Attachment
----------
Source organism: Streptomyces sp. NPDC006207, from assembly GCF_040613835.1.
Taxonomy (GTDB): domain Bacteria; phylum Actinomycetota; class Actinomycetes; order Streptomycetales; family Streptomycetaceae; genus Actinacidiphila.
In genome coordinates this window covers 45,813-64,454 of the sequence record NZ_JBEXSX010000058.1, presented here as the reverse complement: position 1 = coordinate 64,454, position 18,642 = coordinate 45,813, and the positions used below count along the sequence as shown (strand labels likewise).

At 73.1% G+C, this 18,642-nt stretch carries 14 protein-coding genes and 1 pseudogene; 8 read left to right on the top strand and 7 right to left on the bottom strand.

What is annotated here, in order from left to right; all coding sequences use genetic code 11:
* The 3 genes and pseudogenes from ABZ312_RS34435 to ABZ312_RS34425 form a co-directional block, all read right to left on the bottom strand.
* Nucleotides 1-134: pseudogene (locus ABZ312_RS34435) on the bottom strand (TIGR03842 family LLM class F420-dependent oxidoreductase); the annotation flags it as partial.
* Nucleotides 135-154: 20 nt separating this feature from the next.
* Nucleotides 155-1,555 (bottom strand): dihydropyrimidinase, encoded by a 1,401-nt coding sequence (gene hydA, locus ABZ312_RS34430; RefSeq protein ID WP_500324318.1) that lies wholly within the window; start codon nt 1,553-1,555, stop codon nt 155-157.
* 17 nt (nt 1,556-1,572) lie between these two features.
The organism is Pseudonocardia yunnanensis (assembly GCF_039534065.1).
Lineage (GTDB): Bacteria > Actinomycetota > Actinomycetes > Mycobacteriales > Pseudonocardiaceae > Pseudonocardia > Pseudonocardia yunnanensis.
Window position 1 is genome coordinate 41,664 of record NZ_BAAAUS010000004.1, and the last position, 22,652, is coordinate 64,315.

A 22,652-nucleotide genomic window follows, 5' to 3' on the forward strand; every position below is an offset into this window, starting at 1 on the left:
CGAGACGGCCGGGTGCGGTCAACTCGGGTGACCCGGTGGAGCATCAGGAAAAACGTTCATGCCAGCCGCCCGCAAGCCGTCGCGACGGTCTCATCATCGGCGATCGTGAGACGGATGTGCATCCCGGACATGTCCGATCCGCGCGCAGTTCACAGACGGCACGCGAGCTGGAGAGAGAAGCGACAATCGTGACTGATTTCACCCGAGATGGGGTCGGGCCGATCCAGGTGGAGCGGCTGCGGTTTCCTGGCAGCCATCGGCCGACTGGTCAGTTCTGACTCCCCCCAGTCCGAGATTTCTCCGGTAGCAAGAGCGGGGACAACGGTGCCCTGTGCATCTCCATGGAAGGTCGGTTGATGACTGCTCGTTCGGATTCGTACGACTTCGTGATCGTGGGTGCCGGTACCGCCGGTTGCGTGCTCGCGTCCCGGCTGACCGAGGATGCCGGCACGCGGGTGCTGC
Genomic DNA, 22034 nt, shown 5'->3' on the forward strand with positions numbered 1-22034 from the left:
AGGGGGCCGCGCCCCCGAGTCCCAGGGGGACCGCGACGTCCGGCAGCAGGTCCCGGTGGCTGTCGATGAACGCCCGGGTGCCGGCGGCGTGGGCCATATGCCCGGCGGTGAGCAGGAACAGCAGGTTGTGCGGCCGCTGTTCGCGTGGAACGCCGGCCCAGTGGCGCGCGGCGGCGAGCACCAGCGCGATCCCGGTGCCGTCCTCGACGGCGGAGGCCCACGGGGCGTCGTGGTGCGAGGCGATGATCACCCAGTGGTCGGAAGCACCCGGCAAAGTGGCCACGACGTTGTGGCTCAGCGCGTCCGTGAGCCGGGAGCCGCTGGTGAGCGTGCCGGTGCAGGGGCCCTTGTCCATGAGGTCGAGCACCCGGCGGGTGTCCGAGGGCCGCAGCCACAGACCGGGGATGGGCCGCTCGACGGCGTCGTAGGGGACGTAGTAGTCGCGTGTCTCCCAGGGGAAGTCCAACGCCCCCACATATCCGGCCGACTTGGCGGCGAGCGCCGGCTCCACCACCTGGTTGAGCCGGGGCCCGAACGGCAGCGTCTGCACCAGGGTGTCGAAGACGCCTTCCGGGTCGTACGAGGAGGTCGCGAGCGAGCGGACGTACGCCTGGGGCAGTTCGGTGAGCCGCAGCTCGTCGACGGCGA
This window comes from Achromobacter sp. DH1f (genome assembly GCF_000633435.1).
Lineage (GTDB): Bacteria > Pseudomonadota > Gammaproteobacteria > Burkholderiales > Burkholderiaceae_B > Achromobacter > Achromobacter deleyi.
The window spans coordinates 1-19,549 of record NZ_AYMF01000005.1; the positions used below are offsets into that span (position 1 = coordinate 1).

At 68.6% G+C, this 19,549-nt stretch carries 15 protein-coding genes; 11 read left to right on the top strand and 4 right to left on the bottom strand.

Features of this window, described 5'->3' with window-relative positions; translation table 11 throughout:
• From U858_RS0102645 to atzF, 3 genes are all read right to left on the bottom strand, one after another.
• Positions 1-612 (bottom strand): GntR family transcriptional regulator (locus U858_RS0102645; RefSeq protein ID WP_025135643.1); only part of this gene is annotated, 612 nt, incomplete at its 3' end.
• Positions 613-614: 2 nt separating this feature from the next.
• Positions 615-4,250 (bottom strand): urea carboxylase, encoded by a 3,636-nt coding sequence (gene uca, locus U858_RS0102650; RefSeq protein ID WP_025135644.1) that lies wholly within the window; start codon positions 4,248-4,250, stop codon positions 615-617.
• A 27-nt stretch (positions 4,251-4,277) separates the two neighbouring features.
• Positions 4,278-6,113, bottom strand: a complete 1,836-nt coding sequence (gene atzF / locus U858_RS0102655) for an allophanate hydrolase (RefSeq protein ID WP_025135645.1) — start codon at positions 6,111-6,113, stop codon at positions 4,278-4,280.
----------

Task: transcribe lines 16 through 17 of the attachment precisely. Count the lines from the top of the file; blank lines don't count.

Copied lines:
Genomic DNA, 22034 nt, shown 5'->3' on the forward strand with positions numbered 1-22034 from the left:
AGGGGGCCGCGCCCCCGAGTCCCAGGGGGACCGCGACGTCCGGCAGCAGGTCCCGGTGGCTGTCGATGAACGCCCGGGTGCCGGCGGCGTGGGCCATATGCCCGGCGGTGAGCAGGAACAGCAGGTTGTGCGGCCGCTGTTCGCGTGGAACGCCGGCCCAGTGGCGCGCGGCGGCGAGCACCAGCGCGATCCCGGTGCCGTCCTCGACGGCGGAGGCCCACGGGGCGTCGTGGTGCGAGGCGATGATCACCCAGTGGTCGGAAGCACCCGGCAAAGTGGCCACGACGTTGTGGCTCAGCGCGTCCGTGAGCCGGGAGCCGCTGGTGAGCGTGCCGGTGCAGGGGCCCTTGTCCATGAGGTCGAGCACCCGGCGGGTGTCCGAGGGCCGCAGCCACAGACCGGGGATGGGCCGCTCGACGGCGTCGTAGGGGACGTAGTAGTCGCGTGTCTCCCAGGGGAAGTCCAACGCCCCCACATATCCGGCCGACTTGGCGGCGAGCGCCGGCTCCACCACCTGGTTGAGCCGGGGCCCGAACGGCAGCGTCTGCACCAGGGTGTCGAAGACGCCTTCCGGGTCGTACGAGGAGGTCGCGAGCGAGCGGACGTACGCCTGGGGCAGTTCGGTGAGCCGCAGCTCGTCGACGGCGA